JAMES DURBIN IMPRESSES AS NEW SINGER IN QUIET RIOT
Date: December 16, 2017
Venue: Riviera Theatre and Performing Arts Center
Location: North Tonawanda, New York, USA
After disappointingly narrowly missing seeing Quiet Riot play live on two occasions this year, I finally got to see the “new” Quiet Riot perform with American Idol finalist James Durbin on lead vocals in North Tonawanda, New York, USA. I know. North Tonawanda? Where the hell is that? I thought the same thing but was pleased to see that the town or city is actually located very close to Niagara Falls and the Canadian-USA border.
But first what about those two narrowly missed Quiet Riot shows? I happened to be in Sault Ste Marie, Ontario at the end of March and just as I was getting ready to go to Quiet Riot‘s gig at the Machine Shop, I saw some comments online that the show was canceled and to my dismay, that turned out to be the case. I never found out exactly why that gig was canceled but whatever the case, it was truly disappointing. The other missed opportunity was the Rock N Skull Festival in late October. Quiet Riot were going to be the de facto headliner on the festival’s last night after Ace Frehley presumably decided to do a tour with Alice Cooper down under instead of playing the festival. As most of you know, the Rock N Skull‘s 2017 edition unfortunately underwent some massive line-up changes and eventually, Quiet Riot were no longer in the line-up.
I have to say thank you to the Facebook page of All Music/All Bands because had that page not mentioned the Quiet Riot gig in North Tonawanda, New York, I would have never known about it. Knowing that Rob Loiacano who runs the All Music/All Bands Facebook page is likely located in or about the Buffalo, New York, USA area, I thought that it was worth checking out where North Tonawanda was located in the New York state. I was more than pleased to find out that North Tonawanda was only located about 30 minutes from Niagara Falls meaning that it was only about a 90 minute drive for me to get there. Unfortunately, I wasn’t able to recruit anyone to go with me to the Quiet Riot concert. Nevertheless, I made the trek to North Tonawanga, New York. Given that my babysitter was going to cost me quite a bit more than the actual concert ticket, I decided to skip the opening act and hope to time my arrival for Quiet Riot‘s set time. Despite getting lost for a little bit (GPS wasn’t working) and some snowy roads, I made it to the Riviera Theatre and Performing Arts Center with ten minutes to spare.
After getting greeted and ushered in by the very friendly staff at the Riviera Theatre and Performing Arts Center, I noted that the likely historic and majestic venue (it opened in late 1926) was about half filled, if that. Then again, the venue has a 1,100 people capacity so even a crowd of 500 people would be a good crowd size in my opinion. In the days leading to and in anticipation of Quiet Riot‘s gig, I had bought the group’s new studio album Road Rage and was actually surprised by how much I liked the record. There are no real standout tracks on the album but Durbin has brought an at times bluesy feel and definitely a different vibe with these new Quiet Riot songs. I liked Road Rage so much that I was hoping that the band would play quite a few songs from the record rather than just do a greatest hits set. After all, this would be my third time seeing Quiet Riot live in five years and each time it was with a different singer. In 2013, Scott Vokoun handled the lead vocals with the band not surprisingly delivering a mostly greatest hits set with eight tracks coming from their most successful album Metal Health. In 2015, it was Love/Hate frontman Jizzy Pearl handling the lead vocals at the M3 Rock Festival and once again, the group stuck to a greatest hits like set with six tracks from Metal Health. That was understandable on both of those occurrences since Quiet Riot never released any new material with Vokoun and their set at the M3 Rock Festival in 2015 was a condensed one.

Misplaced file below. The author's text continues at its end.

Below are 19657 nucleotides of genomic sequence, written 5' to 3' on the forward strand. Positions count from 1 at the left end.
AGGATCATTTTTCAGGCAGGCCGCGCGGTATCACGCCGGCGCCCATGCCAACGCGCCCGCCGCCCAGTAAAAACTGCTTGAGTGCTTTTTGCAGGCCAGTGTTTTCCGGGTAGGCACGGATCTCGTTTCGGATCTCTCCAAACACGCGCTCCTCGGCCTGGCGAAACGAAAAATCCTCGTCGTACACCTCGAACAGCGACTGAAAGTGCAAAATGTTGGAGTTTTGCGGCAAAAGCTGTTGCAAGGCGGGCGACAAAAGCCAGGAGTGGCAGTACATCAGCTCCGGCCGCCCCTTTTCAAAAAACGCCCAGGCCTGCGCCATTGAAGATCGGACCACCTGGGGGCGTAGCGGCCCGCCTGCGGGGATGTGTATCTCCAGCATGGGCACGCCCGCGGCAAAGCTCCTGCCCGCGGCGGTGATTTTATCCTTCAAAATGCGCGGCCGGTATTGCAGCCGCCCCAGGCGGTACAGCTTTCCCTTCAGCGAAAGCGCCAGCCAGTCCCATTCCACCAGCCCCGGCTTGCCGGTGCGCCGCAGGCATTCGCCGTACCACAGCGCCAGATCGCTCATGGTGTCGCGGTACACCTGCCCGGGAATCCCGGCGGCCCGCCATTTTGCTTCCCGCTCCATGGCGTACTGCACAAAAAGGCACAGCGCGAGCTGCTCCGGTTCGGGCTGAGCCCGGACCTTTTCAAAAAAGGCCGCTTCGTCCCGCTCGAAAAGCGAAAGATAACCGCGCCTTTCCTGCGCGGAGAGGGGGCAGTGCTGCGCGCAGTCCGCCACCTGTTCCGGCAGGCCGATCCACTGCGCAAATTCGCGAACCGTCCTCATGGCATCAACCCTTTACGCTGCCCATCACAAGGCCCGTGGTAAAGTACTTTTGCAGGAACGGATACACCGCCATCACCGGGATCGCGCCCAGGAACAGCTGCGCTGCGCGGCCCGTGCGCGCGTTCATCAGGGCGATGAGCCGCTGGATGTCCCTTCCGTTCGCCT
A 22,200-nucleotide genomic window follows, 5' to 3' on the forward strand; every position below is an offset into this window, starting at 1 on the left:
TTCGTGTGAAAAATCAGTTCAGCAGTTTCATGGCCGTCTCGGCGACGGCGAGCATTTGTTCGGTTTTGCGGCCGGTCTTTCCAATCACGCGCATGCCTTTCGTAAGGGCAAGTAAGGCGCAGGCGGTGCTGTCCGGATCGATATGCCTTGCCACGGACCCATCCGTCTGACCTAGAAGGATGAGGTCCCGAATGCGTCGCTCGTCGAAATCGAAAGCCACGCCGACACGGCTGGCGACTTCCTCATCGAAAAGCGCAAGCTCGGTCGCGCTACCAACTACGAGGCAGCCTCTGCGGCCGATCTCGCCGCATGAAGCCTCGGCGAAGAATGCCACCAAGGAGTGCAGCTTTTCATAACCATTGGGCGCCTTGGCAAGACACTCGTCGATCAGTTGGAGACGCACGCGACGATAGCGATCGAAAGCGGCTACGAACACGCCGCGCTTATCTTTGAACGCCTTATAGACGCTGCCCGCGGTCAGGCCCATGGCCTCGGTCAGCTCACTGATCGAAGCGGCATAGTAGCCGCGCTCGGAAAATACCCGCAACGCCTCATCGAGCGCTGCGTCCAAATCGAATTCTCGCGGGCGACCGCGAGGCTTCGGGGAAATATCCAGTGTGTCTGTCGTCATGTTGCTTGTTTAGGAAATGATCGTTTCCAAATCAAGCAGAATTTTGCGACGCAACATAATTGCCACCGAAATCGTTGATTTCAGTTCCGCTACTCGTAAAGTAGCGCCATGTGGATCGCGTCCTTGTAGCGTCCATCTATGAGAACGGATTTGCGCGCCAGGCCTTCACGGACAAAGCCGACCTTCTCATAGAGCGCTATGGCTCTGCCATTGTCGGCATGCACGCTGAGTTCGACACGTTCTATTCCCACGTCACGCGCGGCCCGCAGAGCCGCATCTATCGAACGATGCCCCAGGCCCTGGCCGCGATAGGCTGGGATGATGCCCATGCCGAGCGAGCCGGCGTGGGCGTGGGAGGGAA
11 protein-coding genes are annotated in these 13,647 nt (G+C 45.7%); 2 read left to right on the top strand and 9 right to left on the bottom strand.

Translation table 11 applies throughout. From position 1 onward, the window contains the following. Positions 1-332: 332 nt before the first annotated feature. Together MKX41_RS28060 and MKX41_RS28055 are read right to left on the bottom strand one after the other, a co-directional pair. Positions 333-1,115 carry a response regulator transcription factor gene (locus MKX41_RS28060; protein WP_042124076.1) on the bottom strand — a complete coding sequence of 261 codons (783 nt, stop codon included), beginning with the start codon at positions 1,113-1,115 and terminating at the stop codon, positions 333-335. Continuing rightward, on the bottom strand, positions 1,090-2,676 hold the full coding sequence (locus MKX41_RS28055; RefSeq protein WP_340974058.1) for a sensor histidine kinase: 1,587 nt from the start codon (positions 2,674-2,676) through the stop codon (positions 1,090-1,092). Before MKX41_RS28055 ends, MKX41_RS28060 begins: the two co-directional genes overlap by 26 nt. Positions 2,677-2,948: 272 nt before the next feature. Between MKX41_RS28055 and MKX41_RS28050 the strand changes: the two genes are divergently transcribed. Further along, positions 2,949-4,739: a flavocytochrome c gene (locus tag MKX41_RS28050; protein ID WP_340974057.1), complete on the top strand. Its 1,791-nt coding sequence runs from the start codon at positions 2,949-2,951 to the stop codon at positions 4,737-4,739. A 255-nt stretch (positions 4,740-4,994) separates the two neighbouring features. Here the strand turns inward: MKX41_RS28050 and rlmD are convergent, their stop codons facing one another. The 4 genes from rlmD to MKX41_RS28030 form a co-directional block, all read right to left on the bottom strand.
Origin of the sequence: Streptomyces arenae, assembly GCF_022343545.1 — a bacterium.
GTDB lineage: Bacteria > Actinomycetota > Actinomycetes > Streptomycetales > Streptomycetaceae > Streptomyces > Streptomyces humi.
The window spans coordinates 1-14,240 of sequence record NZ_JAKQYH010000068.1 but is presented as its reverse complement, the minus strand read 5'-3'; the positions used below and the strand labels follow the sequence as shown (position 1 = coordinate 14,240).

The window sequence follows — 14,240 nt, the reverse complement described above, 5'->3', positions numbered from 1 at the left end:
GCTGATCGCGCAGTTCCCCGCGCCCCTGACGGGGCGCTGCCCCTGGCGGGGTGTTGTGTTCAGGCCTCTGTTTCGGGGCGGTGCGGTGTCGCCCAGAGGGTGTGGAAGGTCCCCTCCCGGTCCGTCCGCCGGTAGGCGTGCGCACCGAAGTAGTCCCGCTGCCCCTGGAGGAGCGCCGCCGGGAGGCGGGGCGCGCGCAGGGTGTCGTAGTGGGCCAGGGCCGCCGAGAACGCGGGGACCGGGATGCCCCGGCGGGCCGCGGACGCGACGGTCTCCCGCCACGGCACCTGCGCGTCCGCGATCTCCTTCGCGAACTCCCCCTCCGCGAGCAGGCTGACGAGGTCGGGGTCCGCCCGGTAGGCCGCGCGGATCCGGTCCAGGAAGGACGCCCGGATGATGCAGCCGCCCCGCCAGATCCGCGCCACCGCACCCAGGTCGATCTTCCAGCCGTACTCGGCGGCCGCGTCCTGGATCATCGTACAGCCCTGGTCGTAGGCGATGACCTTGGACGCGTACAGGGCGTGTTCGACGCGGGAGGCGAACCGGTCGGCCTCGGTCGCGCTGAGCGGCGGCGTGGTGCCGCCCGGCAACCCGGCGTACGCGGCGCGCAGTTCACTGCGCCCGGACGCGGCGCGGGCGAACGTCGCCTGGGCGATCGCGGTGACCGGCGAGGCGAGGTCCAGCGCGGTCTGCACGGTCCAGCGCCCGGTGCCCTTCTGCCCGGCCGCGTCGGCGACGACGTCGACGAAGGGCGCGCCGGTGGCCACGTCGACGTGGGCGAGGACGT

As is turning out to be a common occurrence at higher end theatres and casino like venues, the crowd — which was definitely a mostly older one — stayed mostly seated in their pretty comfy seats during the duration of Quiet Riot‘s set. I will point out that I stood for the great majority of the show but was off to the side so likely did not impede the view of the mostly seated audience. Despite having a new singer, Quiet Riot apparently stuck to a very similar setlist to what I had heard from them in the past few years. The group kicked things off with “Run For Cover” and “Slick Black Cadillac” from Metal Health. Durbin sounded really good without sounding like a Kevin DuBrow clone. I was surprised by his height and his commanding presence on stage.
Quiet Riot performing “Run For Cover” live in North Tonawanga, New York, USA on December 16, 2017:
Although the mostly seated crowd seemed to be enjoying Quiet Riot‘s performance, the show was definitely missing that usual concert feel and excitement. I thought that Durbin handled it well never chastising the crowd for being seated or even mentioning it for that matter. I even thought that Quiet Riot were really into the show despite the seated crowd until the last three songs of the evening when the audience (including myself) made their way to the stage and the overall atmosphere went up quite a few notches. This seemed to invigorate the band who seemed more excited and alive during those last three songs than at any prior point during the show. You can’t blame the band in that regard as having everyone standing in the audience and fans standing at the front barrier with fists pumping in the air certainly makes for a much better concert atmosphere than playing to a mostly seated audience.